The value of independence

In this clip (starting 31:30 and I tried to make the embedded video start at that point), Morgan Housel talked about his own experience with the independence and freedom that money provides. The older I grow, the more I take this lesson to heart. Fortunately, my wife shares the same perspective and that makes everything a bit easier.

Enough

My wife and I took a walk this evening to enjoy an awesome weather that is going to be sorely missed in a month. We talked about what would have been like if we were living in the 1920s. There would be no Internet. We would have no Google. We would have to look up things on newspapers. We would have to write to our family back home in Vietnam instead of Facetiming. We would be in more danger because drugs and medical procedures were much less advanced, etc. We both came to a conclusion that we were happy to be where we are. A lot of people that I interacted with asked me why I chose Omaha and why I haven’t moved to a bigger city. Many of them actually left themselves. We have a different opinion. We like it here. It’s not too hectic nor is it too expensive. It’s quiet and if we look long enough, we can always find something to do. We may change our minds in a few years, but for now we are content. We have enough. Which is what Morgan Housel talks about here:

What is winning?

Hasan Minhaj brought up a great point in this clip. We idolize celebrities and put them on a pedestal. Many of them earn that respect, love and adulation. There are dedicated fans who know every achievement and every single detail of an athlete’s career. There are even university courses on some superstars. But how much do we talk about the other side of the equation? How much do we talk about the strained relationship, the mental breakdown or the sacrifices? Envy is arguably the worst sin. If you envy someone, envy the whole package. The good and the bad. Which is something that I am working hard on every day.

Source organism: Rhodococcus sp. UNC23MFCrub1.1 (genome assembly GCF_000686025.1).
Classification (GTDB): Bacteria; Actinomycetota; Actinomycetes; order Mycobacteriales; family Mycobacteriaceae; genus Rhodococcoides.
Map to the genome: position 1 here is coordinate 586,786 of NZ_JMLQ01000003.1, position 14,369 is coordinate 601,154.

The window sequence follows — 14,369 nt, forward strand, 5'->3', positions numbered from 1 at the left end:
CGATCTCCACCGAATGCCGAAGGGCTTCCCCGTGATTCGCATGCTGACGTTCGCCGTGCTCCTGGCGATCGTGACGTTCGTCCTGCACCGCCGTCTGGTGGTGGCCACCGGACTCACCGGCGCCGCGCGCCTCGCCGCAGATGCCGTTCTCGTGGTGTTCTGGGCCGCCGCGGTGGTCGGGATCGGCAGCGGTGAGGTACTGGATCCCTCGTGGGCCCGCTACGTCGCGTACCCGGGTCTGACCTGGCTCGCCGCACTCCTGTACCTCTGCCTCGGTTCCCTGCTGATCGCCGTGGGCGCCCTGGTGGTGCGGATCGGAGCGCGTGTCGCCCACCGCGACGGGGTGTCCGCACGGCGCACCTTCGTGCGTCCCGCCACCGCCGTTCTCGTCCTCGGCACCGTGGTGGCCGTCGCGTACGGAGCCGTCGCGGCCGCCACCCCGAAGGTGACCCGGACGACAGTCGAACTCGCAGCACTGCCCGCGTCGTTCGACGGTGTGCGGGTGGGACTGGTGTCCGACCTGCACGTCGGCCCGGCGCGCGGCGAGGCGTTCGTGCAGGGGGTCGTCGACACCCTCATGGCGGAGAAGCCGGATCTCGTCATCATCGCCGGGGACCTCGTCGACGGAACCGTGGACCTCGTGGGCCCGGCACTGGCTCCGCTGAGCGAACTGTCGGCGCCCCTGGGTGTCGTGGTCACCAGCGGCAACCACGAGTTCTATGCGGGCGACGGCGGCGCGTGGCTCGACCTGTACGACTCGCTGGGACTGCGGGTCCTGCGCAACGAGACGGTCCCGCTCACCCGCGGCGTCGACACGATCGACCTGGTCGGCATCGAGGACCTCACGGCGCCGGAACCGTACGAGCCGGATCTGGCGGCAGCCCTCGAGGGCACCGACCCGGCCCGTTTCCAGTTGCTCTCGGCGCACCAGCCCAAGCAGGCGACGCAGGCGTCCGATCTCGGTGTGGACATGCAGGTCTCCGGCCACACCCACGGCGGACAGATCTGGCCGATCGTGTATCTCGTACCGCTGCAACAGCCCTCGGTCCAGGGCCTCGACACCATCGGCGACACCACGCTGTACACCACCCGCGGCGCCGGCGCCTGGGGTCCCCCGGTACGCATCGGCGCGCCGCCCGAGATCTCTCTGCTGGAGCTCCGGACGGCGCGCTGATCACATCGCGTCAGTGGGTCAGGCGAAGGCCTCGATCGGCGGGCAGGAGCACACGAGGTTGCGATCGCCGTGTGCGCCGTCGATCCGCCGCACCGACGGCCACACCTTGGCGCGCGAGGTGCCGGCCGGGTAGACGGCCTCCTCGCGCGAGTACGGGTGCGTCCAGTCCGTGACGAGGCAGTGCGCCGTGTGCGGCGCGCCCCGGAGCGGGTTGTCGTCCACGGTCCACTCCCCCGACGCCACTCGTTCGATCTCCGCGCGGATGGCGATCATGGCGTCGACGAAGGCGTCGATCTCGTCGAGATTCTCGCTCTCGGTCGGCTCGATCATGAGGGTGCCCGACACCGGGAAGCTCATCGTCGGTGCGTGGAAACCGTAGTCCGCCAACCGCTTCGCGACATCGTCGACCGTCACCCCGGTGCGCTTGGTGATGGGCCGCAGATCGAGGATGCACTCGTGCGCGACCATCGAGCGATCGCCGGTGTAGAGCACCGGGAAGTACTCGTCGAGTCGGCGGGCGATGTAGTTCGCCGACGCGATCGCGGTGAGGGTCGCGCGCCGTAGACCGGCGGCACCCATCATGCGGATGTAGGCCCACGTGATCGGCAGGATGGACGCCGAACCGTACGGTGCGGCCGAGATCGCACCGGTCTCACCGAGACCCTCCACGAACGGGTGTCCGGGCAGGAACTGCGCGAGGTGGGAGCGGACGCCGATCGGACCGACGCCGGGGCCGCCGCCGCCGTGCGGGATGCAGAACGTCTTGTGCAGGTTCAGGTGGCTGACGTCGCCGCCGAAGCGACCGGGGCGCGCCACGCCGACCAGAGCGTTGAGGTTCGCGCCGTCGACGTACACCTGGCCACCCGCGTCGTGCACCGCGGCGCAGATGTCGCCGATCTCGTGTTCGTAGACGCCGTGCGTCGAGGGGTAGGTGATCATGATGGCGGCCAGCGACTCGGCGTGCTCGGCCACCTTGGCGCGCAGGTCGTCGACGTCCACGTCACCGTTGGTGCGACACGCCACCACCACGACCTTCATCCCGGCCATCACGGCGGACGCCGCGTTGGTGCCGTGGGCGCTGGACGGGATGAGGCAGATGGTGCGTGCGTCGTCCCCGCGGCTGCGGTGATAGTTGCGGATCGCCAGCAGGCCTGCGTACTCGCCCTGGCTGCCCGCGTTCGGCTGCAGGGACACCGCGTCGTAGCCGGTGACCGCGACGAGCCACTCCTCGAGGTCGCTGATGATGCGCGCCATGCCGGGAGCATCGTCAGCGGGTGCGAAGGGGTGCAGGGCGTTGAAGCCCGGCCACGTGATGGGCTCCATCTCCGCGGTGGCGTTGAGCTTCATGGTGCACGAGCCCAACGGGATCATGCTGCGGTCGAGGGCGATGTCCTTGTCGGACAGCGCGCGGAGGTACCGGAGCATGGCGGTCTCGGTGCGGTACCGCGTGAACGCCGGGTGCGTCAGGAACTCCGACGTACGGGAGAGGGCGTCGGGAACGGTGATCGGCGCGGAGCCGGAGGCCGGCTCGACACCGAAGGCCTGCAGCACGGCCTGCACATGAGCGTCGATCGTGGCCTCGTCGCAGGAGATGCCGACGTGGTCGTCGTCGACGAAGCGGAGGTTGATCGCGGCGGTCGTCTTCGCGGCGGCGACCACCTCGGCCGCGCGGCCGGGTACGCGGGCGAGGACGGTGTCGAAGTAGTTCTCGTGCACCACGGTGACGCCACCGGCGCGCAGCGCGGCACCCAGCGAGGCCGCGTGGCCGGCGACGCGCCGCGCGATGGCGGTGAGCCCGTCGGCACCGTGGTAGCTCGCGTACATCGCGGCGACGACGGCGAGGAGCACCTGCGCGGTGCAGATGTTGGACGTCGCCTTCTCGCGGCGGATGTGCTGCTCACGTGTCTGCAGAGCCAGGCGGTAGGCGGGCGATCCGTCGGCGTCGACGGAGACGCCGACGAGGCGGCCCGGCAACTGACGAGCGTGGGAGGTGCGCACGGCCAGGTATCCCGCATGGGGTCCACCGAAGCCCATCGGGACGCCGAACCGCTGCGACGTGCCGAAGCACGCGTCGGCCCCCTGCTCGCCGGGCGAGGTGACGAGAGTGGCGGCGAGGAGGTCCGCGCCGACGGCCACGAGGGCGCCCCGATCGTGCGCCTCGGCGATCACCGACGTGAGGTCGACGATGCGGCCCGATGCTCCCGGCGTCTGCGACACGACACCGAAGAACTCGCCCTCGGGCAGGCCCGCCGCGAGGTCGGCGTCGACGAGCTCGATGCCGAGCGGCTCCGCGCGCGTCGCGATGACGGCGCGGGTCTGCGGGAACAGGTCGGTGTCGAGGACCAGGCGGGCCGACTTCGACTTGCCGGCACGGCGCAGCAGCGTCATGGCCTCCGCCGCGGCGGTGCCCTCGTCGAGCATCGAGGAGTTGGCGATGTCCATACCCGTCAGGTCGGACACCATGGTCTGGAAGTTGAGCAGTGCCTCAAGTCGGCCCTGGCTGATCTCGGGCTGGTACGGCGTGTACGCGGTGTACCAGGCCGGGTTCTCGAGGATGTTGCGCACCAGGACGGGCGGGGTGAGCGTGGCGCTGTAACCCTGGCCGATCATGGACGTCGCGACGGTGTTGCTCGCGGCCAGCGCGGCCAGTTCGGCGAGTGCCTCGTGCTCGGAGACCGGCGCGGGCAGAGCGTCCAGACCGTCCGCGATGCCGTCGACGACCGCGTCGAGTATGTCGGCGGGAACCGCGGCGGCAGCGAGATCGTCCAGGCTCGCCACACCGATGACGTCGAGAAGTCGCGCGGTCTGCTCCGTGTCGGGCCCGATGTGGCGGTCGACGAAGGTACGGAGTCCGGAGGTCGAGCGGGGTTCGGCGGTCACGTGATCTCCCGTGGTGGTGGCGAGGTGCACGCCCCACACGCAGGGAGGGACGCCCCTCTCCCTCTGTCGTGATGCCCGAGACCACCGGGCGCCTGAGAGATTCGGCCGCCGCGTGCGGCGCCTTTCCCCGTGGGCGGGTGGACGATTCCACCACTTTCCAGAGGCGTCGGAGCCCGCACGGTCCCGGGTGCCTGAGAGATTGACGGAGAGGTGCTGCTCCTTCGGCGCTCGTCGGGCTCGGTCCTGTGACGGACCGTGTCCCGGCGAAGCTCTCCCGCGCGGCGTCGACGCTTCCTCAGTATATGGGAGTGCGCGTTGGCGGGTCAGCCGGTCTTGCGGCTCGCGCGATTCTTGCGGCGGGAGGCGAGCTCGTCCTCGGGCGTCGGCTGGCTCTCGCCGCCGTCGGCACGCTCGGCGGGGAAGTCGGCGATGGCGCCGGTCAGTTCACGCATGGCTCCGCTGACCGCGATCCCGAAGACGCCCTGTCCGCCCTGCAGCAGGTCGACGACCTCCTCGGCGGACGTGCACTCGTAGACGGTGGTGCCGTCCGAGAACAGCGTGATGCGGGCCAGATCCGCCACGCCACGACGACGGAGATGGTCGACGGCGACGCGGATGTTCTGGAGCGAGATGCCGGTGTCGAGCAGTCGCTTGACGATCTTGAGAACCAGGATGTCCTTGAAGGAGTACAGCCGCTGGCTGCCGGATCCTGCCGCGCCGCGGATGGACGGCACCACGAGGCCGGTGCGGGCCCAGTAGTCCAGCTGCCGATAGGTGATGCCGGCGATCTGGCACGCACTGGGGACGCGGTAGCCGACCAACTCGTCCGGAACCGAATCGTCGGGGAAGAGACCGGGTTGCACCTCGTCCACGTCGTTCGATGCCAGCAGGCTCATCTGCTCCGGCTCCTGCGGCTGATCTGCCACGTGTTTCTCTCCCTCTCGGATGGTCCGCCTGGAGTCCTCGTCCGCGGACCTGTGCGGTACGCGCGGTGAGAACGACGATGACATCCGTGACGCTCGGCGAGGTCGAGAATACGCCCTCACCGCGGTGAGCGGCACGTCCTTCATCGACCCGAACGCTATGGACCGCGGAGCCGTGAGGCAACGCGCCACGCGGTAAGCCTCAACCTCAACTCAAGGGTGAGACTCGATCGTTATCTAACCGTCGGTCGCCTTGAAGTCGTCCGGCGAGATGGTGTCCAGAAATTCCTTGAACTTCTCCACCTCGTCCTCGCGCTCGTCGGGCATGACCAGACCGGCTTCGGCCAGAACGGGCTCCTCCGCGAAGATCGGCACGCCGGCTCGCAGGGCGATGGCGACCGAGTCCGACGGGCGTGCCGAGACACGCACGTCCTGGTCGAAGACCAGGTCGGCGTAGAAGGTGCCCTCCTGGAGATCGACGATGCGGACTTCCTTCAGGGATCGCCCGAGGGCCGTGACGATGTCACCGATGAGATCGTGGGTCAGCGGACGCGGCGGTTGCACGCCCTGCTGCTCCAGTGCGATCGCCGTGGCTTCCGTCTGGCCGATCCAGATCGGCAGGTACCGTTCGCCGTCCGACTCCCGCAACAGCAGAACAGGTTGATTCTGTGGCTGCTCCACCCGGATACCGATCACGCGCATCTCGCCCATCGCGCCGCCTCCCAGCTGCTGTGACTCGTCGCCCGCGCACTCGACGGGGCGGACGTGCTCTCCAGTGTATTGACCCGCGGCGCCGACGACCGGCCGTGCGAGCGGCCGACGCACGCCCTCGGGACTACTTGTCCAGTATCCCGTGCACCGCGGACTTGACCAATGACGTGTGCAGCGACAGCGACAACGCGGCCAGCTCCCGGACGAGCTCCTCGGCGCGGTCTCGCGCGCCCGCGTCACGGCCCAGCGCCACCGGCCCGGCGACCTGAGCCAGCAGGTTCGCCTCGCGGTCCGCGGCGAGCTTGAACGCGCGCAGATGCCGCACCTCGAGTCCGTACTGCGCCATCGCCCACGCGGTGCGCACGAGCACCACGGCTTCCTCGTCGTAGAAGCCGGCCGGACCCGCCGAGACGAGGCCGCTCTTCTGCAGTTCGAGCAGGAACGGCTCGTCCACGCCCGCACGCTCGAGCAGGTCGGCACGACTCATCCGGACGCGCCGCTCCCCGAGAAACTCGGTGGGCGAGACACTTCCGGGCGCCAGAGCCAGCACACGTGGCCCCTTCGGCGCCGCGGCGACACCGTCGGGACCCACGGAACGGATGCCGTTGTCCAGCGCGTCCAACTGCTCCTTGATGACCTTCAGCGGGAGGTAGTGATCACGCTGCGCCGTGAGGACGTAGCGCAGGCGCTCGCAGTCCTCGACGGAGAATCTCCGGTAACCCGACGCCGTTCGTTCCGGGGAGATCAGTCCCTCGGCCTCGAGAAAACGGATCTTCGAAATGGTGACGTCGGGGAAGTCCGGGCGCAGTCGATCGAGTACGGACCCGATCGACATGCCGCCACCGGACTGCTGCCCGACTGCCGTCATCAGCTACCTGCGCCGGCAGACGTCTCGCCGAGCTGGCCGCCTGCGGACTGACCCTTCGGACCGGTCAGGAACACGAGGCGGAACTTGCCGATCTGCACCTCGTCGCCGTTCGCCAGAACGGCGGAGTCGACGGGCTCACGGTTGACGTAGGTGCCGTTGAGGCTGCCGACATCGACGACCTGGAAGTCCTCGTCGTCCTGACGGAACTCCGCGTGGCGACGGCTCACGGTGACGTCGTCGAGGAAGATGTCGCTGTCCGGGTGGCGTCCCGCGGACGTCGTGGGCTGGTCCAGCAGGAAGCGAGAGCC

We and everything we do will fade. So take it easy

I am not a fan of Naval on Twitter. In fact, I blocked him. But that doesn’t negate the fact that he made a great point here. Stand in a forest, an ocean or a mountain and you’ll see how small we are against nature. Zoom it out to the whole planet and we become microscopic. Zoom it out a bit further and we’re absolutely nothing. As great as some civilizations and great individuals in the past, they are all gone and some of their work will already fade eventually. We won’t be any different and that’s life. Knowing that brings a whole new perspective in life.

Apple Earnings – The Resilience & Effectiveness Of Apple

Last Thursday, Apple announced its Q4 FY2022 earnings results as follows

  • Revenue: $90.15 bn vs $88.9 bn estimated. Up 8% year over year (YoY)
  • Gross Margin: 42.3% vs 42.1% estimated. Essentially flat YoY
  • iPhone revenue: $42.63 bn vs $43.21 bn estimated. Up 9.7% YoY
  • Mac revenue: $11.51 bn vs $9.36 bn estimated . Up 25.4% YoY
  • iPad revenue: $7.17 bn vs $7.94 bn estimated. Down 13.6% YoY